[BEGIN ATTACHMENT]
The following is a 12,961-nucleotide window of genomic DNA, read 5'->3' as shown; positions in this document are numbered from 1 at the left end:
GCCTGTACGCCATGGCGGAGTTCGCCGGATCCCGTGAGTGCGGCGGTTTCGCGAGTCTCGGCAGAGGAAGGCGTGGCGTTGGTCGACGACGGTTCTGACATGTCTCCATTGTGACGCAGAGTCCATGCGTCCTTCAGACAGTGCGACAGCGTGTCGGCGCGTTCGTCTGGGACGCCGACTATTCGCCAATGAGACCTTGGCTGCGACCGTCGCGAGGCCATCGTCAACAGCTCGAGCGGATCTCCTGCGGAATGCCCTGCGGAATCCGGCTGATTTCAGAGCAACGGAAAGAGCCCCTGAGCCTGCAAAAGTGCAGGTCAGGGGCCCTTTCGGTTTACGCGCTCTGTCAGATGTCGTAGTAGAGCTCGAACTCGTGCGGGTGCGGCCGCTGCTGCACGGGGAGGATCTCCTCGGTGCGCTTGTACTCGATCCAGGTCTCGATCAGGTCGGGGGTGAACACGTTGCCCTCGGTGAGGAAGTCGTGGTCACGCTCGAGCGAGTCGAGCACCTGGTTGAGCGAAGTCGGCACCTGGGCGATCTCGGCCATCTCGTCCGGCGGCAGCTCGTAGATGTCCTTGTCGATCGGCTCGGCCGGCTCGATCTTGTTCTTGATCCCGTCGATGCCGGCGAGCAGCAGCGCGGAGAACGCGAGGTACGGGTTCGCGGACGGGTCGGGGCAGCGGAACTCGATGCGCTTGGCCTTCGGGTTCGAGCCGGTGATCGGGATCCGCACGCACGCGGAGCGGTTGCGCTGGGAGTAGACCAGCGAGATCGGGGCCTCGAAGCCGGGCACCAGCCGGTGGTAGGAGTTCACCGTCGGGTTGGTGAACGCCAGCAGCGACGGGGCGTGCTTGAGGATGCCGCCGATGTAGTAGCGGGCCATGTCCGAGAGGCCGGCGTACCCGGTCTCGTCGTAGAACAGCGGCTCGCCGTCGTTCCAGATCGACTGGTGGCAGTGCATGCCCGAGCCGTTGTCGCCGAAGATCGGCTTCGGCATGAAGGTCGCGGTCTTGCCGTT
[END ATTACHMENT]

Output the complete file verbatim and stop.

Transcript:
The following is a 12,961-nucleotide window of genomic DNA, read 5'->3' as shown; positions in this document are numbered from 1 at the left end:
GCCTGTACGCCATGGCGGAGTTCGCCGGATCCCGTGAGTGCGGCGGTTTCGCGAGTCTCGGCAGAGGAAGGCGTGGCGTTGGTCGACGACGGTTCTGACATGTCTCCATTGTGACGCAGAGTCCATGCGTCCTTCAGACAGTGCGACAGCGTGTCGGCGCGTTCGTCTGGGACGCCGACTATTCGCCAATGAGACCTTGGCTGCGACCGTCGCGAGGCCATCGTCAACAGCTCGAGCGGATCTCCTGCGGAATGCCCTGCGGAATCCGGCTGATTTCAGAGCAACGGAAAGAGCCCCTGAGCCTGCAAAAGTGCAGGTCAGGGGCCCTTTCGGTTTACGCGCTCTGTCAGATGTCGTAGTAGAGCTCGAACTCGTGCGGGTGCGGCCGCTGCTGCACGGGGAGGATCTCCTCGGTGCGCTTGTACTCGATCCAGGTCTCGATCAGGTCGGGGGTGAACACGTTGCCCTCGGTGAGGAAGTCGTGGTCACGCTCGAGCGAGTCGAGCACCTGGTTGAGCGAAGTCGGCACCTGGGCGATCTCGGCCATCTCGTCCGGCGGCAGCTCGTAGATGTCCTTGTCGATCGGCTCGGCCGGCTCGATCTTGTTCTTGATCCCGTCGATGCCGGCGAGCAGCAGCGCGGAGAACGCGAGGTACGGGTTCGCGGACGGGTCGGGGCAGCGGAACTCGATGCGCTTGGCCTTCGGGTTCGAGCCGGTGATCGGGATCCGCACGCACGCGGAGCGGTTGCGCTGGGAGTAGACCAGCGAGATCGGGGCCTCGAAGCCGGGCACCAGCCGGTGGTAGGAGTTCACCGTCGGGTTGGTGAACGCCAGCAGCGACGGGGCGTGCTTGAGGATGCCGCCGATGTAGTAGCGGGCCATGTCCGAGAGGCCGGCGTACCCGGTCTCGTCGTAGAACAGCGGCTCGCCGTCGTTCCAGATCGACTGGTGGCAGTGCATGCCCGAGCCGTTGTCGCCGAAGATCGGCTTCGGCATGAAGGTCGCGGTCTTGCCGTT